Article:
EuroCham Myanmar, together with MRCCI, organises an event on Business climate in Upper Myanmar

EuroCham Myanmar, together with MRCCI, organised an event on Business climate in Upper Myanmar at the MRCCI conference room in Mandalay on 21st May 2019. The event was a focus on the challenges and opportunities in the upper Myanmar region.

The keynote speeches and panels featured government officials, leading private sector representatives, and key experts from international organisations and local associations. The combination of an extensive variety of European private sector professionals like Agro-business, B2B trade and pharmaceutical sectors, and several European and local chambers representatives facilitated multi-perspective views involving local and international participants.

The panelists are listed as follows:

Introductory Presentation on Business Climate (Regulatory & Policy constraints) in Upper Myanmar

  •  Mr Fabian Lorenz, Attorney-at-Law, Luther Law Firm Limited

 Panel discussion: Business climate, Regulatory & Policy constraints in Upper Myanmar

  • Mr Frederik Meerhoff, Vice-Chair, EuroCham Myanmar
  • Mr Martin Klose, Executive Director, Delegate of German Industry and Commerce in Myanmar
  • U Moe Kyaw Kyaw, Vice-President, MRCC
  • Jens Michel, CEO, Metro Wholesale Myanmar Ltd
  • Johan van den Ban, Managing Director, De Heus
  • Peter Crowhurst, Chief Executive Officer, British Chamber of Commerce Myanmar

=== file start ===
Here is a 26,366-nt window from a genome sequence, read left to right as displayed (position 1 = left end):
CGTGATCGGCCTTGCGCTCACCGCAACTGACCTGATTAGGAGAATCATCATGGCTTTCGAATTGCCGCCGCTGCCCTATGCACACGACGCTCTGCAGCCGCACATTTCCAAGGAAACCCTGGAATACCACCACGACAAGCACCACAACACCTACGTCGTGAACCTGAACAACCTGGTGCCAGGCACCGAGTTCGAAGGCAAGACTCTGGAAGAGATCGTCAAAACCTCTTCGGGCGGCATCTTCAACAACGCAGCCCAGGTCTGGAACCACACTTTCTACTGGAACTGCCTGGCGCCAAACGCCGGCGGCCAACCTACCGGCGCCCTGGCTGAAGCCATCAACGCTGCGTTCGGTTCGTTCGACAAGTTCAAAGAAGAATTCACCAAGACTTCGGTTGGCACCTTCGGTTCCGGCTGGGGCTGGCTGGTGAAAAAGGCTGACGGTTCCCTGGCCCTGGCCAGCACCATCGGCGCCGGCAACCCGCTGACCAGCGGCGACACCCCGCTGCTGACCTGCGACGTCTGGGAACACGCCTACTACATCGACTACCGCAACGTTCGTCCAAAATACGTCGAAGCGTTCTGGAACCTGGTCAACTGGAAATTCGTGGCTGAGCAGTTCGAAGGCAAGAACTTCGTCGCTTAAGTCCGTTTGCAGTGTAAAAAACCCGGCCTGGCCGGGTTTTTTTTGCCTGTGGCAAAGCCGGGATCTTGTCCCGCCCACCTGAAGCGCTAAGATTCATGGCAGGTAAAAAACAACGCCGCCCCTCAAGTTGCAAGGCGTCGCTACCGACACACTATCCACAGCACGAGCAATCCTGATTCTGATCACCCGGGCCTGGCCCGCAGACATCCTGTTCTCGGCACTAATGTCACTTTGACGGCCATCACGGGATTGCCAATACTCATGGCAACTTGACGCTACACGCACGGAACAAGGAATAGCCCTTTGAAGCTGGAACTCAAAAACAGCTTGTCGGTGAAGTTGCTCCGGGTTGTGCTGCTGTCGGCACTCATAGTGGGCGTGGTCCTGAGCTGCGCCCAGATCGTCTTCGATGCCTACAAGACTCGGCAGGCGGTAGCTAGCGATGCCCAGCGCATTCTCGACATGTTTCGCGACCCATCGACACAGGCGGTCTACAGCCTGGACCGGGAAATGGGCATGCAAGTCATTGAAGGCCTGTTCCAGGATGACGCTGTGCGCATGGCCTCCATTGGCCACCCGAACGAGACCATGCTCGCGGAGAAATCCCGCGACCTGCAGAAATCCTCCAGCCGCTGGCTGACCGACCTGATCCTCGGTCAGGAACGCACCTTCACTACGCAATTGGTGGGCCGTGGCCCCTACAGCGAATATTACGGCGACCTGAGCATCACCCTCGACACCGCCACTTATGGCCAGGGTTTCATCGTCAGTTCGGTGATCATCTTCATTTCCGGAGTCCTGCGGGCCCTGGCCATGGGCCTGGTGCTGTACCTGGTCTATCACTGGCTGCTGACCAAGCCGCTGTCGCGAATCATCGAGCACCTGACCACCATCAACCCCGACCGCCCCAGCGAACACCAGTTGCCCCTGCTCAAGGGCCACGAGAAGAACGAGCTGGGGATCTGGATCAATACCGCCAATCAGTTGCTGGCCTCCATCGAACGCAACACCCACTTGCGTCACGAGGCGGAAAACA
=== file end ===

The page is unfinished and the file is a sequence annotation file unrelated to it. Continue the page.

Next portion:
Presentation on Intellectual Property Regulation in Myanmar

  •  Mrs. Marta Bettinazzi, IPR Business Advisor of South-east Asia IPR SME Helpdesk project

Introductory Presentation on Business Climate (Regulatory & Policy constraints) in Upper Myanmar

Mr. Fabian Lorenz, Attorney-at-Law, presented Luther's outlook on the legal framework in Myanmar, focusing on Mandalay. The presentation included the trades and Investment framework for different sectors alongside an emphasize on the investors’ concerns, highlighting the pivotal role of the compliance of business partners on corruption, confidentiality, ethical and legal guidelines.

Mr. Lorenz commented on Mandalay being at the crossroads between big Asian players, like China and India, leading the area to be a main trading and communications center.

He added that the availability of raw materials and labour offers to Mandalay Area a vast potential for development and investment, including agriculture, agro/food processing, manufacturing.

The attorney concluded that to increase competitiveness and make Mandalay Region more attractive, land prices, infrastructure, skilled workforce and support by the government should improve.